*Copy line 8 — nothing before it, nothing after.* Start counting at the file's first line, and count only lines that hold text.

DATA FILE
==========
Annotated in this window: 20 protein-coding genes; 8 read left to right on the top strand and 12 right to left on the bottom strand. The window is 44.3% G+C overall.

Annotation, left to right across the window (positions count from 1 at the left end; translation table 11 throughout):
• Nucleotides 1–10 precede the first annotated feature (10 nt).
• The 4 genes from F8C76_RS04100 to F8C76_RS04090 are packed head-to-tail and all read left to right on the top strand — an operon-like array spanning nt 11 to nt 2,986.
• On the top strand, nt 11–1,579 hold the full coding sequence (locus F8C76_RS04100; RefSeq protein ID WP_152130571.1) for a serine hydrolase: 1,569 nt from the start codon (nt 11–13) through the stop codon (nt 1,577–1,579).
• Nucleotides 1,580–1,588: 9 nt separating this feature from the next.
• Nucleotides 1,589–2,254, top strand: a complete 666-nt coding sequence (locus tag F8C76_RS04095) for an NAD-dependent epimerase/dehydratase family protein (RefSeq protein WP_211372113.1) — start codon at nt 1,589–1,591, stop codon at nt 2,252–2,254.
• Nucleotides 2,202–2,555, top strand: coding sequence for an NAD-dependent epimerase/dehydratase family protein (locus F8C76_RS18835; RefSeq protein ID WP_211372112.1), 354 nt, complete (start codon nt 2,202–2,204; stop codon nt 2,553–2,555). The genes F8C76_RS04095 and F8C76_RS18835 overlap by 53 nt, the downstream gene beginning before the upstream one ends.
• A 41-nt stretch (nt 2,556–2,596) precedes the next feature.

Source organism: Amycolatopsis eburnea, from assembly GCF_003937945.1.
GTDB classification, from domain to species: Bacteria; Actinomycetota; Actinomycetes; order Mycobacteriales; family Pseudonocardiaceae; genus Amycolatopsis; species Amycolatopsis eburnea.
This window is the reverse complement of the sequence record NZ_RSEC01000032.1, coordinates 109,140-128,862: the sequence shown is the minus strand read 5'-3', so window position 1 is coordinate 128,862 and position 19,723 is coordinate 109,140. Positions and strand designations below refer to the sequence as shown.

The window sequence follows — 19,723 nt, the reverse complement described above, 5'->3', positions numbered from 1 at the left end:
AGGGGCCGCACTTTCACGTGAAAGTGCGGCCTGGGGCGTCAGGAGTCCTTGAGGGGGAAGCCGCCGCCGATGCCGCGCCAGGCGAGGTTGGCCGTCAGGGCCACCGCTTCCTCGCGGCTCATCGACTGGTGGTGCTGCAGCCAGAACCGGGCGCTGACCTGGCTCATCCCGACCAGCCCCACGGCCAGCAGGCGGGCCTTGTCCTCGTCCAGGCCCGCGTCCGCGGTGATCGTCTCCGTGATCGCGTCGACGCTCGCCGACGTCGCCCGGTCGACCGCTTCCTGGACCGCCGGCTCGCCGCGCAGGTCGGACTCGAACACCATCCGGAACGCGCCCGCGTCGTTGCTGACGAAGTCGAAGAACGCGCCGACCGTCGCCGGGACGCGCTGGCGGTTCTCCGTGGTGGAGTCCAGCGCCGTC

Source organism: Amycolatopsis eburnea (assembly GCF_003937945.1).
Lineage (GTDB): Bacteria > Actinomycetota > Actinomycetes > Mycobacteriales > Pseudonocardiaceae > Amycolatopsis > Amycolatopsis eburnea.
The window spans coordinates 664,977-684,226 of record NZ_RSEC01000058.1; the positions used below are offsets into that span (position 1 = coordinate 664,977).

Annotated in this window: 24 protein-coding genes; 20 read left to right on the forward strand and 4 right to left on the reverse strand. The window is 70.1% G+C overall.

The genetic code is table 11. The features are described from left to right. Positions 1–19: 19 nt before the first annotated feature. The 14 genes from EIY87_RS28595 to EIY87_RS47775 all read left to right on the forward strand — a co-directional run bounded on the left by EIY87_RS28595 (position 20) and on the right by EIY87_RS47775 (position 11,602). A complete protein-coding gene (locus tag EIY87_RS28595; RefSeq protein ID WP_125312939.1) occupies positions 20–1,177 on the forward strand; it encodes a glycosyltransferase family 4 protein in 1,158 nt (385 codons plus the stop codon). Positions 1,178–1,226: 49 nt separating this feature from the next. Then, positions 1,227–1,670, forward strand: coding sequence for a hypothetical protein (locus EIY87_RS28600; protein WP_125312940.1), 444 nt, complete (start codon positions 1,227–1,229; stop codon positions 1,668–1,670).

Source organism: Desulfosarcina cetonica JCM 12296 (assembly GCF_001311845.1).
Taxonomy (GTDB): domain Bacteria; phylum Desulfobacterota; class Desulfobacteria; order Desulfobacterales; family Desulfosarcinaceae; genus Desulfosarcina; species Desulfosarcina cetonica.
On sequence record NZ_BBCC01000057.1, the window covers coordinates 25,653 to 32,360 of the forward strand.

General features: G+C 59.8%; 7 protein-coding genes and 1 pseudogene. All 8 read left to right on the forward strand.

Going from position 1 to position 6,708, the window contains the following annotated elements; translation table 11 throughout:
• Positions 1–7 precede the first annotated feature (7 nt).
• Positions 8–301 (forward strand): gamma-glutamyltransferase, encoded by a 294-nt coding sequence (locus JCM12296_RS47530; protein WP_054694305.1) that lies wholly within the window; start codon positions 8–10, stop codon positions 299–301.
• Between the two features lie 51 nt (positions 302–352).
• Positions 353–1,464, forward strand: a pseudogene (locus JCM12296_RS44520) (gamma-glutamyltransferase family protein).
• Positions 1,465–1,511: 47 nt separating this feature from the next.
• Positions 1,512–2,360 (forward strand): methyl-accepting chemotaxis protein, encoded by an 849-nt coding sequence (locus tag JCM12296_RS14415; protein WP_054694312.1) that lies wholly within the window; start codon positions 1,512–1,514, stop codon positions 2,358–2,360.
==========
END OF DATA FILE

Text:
• Nucleotides 2,202–2,555, top strand: coding sequence for an NAD-dependent epimerase/dehydratase family protein (locus F8C76_RS18835; RefSeq protein ID WP_211372112.1), 354 nt, complete (start codon nt 2,202–2,204; stop codon nt 2,553–2,555). The genes F8C76_RS04095 and F8C76_RS18835 overlap by 53 nt, the downstream gene beginning before the upstream one ends.